The prescription abuser, the never-payer, the no-shower, the surly swearer, the stubborn self-diagnoser — when these problem patients show up at your practice, they grate on your nerves, bring out the worst in you, and ruin your day.
What can you do? Patient dismissal is a drastic step that most doctors are loath to take. But some patients go beyond "difficult," to abusive; some physician-patient relationships fray beyond repair; some patients just will not follow their treatment plan; and some patients do not pay their bills.
Internist Toni Brayer, the regional chief medical officer at Sutter Health, a large network of physicians and hospitals in Northern California, says that while dealing with tough patient problems is part of being a good doctor, there are some things that physicians and practices should not tolerate. One physician Brayer knows, for instance, recently discharged a patient who repeatedly demanded a specific treatment for his thyroid condition. Not only did the physician disagree with the treatment requested, the patient failed to take his prescribed medication, neglected to follow up with testing, and repeatedly missed appointments. "It creates a really unsafe environment for the patient and frankly, great [legal] risk for the physician," Brayer says. "The doctor cannot in good conscience go against good medical practice."
Yet instead of discharging patients like this, many physicians suffer through unpleasant encounter after unpleasant encounter without taking any action, often to no one's benefit. If you're one of them, consider this: Not only will failing to discharge the patient cause you stress and potentially endanger the patient, it could also cause some serious legal issues for you down the road. "I can hardly think of a time where a [malpractice] case went to trial and the physician did not say to me, 'I knew that this patient was bad news,' or 'I hoped that she would go away on her own,' or 'I didn't take the time to figure out how I could terminate the patient,'" says Susan Keane Baker, a consultant in risk management and patient relations based in New Canaan, Conn. "It's not the patient who's terminated that keeps the doctor up at night. It's the one who should have been terminated but wasn't."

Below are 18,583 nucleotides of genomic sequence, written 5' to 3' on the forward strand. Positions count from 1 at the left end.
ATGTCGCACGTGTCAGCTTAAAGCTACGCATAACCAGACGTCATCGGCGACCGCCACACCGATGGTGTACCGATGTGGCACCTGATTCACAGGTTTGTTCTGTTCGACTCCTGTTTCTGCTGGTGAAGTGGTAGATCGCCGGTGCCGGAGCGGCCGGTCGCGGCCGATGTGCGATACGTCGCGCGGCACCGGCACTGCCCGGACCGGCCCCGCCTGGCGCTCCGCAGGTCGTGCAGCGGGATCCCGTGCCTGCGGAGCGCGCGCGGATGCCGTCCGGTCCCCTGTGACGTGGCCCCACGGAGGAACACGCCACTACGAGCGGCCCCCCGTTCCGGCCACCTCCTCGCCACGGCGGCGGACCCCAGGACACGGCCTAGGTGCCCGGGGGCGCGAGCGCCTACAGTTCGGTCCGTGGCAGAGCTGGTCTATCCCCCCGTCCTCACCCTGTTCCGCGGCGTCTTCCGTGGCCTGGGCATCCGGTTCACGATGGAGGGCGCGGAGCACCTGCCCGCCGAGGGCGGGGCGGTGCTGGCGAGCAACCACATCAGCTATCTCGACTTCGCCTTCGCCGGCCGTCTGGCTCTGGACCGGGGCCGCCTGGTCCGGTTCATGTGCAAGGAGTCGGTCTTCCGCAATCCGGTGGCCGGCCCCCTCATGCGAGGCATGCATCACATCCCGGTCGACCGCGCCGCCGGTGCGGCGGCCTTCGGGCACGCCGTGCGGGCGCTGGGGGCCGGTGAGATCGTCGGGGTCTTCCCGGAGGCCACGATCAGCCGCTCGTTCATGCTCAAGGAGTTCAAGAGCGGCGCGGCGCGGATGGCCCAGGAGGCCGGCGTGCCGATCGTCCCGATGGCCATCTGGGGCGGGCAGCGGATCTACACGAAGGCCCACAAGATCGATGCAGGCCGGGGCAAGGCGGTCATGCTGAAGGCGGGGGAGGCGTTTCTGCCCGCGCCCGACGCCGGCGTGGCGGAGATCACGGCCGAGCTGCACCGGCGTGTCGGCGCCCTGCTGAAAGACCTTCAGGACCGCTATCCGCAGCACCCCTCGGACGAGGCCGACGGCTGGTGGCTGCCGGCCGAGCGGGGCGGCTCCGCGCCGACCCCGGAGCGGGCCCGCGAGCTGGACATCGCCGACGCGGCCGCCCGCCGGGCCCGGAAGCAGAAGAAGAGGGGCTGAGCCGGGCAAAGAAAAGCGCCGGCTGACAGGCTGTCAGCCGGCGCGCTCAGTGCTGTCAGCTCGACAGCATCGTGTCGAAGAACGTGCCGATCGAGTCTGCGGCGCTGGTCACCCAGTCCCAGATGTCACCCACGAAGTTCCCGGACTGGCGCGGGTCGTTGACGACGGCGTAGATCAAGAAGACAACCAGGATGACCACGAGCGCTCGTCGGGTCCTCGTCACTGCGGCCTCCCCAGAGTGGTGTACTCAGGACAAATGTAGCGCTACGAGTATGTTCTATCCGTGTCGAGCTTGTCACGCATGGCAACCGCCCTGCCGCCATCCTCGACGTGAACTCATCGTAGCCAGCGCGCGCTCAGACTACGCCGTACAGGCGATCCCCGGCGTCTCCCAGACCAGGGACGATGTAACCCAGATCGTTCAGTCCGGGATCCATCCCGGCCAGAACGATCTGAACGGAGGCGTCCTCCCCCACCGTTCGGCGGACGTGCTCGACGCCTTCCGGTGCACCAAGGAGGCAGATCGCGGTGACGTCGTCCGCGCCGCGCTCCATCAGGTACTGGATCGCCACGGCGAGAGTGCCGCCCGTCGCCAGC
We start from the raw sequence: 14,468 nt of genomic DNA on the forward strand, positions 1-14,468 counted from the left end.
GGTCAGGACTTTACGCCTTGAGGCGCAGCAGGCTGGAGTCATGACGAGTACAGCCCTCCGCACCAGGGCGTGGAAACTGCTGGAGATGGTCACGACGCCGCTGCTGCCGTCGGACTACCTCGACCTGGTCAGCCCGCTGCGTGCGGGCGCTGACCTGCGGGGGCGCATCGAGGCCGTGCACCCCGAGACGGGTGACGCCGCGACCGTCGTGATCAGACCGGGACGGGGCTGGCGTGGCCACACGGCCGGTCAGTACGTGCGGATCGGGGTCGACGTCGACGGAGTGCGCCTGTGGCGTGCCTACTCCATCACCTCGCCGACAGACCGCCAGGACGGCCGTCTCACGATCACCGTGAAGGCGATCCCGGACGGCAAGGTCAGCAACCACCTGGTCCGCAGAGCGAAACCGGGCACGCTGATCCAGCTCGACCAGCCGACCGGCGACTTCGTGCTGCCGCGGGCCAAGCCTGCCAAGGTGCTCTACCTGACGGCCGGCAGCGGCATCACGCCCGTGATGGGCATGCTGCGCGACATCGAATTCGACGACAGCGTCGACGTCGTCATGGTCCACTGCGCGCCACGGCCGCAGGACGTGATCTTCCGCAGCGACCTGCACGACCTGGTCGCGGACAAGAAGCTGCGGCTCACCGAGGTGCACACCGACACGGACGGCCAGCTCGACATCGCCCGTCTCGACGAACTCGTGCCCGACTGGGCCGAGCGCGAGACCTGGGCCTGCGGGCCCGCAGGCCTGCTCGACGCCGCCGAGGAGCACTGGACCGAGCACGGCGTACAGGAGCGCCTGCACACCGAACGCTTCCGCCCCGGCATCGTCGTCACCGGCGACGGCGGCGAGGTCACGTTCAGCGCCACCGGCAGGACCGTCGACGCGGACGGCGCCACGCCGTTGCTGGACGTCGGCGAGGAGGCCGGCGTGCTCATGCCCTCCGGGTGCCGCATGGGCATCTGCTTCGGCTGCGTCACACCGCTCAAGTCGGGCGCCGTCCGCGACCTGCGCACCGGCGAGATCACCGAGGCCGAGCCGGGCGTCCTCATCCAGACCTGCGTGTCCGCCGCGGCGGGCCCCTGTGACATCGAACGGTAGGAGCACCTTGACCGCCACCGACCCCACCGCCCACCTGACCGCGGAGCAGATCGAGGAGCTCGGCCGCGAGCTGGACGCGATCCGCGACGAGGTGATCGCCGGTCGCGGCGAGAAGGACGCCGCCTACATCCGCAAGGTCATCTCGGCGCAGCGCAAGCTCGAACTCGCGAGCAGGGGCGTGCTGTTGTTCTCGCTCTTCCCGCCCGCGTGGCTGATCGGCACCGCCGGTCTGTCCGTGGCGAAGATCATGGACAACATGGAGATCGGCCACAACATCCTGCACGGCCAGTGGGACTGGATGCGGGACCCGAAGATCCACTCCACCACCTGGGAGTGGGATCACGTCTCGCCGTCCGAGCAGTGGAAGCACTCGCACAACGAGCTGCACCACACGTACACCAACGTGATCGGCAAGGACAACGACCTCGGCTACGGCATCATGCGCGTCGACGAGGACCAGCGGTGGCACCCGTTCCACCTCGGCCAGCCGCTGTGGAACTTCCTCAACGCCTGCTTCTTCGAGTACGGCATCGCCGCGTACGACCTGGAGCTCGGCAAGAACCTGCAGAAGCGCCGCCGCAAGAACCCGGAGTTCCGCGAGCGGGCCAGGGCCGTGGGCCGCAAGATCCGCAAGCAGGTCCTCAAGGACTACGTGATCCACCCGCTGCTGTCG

Before you dismiss a patient, you should take all reasonable steps to make the relationship work. But if those good-faith efforts fail, don't be afraid to take action to discharge the patient. Just be sure you do it in the right way.
Before you discharge
Some of the key scenarios in which discharging the patient may be necessary are when a patient:
• Is dangerous, threatening, or abusive;
• Fraudulently uses controlled substances;
• Files a lawsuit against you;
• Refuses to follow recommended medical treatment;
• Frequently misses appointments without notice;
• Repeatedly fails to pay bills despite his ability to pay and/or your efforts to provide him with a suitable payment plan.
But there is no universal legal standard for determining the appropriateness of patient dismissal in different scenarios, says Steven Kabler, attorney at Denver-based Jones & Keller. "From a malpractice and medical board standpoint, a physician can basically discharge a patient for any reason he wants, as long as it is nondiscriminatory and doesn't violate [the Emergency Medical Treatment and Labor Act] or other laws, or puts the patient's health, safety, and welfare at risk," says Kabler.
But those are big qualifiers, requiring a working understanding of different areas of the law. It's best to have a patient-dismissal policy in place that your attorney has reviewed.